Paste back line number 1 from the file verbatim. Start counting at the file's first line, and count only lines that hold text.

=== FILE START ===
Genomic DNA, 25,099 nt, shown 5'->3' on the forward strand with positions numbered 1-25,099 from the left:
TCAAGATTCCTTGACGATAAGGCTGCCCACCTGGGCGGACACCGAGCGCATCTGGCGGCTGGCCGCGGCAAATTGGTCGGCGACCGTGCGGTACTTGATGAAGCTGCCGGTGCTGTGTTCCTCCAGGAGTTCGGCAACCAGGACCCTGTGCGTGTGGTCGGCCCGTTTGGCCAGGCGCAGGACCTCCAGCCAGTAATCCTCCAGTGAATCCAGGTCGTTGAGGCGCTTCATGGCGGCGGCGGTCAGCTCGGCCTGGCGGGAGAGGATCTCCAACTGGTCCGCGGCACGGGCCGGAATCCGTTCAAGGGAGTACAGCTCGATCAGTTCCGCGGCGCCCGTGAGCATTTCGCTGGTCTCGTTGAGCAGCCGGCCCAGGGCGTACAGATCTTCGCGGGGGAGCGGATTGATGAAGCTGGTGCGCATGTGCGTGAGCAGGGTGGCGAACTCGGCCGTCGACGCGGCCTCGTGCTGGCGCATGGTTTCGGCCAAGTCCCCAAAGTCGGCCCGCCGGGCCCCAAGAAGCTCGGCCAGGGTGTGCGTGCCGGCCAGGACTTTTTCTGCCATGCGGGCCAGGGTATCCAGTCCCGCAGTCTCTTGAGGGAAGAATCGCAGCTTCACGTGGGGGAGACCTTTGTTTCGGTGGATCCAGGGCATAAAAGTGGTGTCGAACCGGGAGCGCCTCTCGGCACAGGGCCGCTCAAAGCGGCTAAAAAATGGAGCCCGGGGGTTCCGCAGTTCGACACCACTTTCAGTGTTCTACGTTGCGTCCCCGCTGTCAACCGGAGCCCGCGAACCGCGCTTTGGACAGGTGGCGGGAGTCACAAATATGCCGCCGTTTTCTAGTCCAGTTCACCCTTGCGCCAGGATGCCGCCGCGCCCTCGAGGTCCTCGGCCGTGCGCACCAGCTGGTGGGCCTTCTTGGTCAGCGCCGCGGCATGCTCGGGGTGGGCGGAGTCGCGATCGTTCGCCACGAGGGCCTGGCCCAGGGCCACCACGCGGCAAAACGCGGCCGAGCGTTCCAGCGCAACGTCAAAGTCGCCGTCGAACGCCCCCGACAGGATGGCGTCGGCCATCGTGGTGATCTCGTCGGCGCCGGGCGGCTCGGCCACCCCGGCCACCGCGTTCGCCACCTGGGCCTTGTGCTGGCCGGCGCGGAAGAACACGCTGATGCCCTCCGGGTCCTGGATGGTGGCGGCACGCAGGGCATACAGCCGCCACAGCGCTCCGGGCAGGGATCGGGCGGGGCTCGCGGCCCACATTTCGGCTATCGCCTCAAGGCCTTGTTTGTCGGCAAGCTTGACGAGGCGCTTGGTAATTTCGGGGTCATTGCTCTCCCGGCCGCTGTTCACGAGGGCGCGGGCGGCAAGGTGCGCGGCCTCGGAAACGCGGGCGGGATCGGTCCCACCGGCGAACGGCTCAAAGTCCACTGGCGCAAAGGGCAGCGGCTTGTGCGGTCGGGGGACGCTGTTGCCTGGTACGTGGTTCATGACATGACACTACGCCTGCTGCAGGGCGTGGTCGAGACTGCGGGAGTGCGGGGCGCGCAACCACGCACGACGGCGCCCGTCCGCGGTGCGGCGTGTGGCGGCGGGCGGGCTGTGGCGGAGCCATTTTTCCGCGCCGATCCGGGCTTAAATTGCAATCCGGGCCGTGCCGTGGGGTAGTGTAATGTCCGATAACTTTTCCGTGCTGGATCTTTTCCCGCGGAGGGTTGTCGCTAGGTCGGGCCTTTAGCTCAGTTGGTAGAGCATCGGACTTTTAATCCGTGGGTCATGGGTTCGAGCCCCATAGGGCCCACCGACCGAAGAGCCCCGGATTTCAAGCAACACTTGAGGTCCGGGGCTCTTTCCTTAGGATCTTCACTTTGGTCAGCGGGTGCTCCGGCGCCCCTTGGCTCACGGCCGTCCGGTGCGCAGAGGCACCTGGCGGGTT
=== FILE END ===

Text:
Genomic DNA, 25,099 nt, shown 5'->3' on the forward strand with positions numbered 1-25,099 from the left: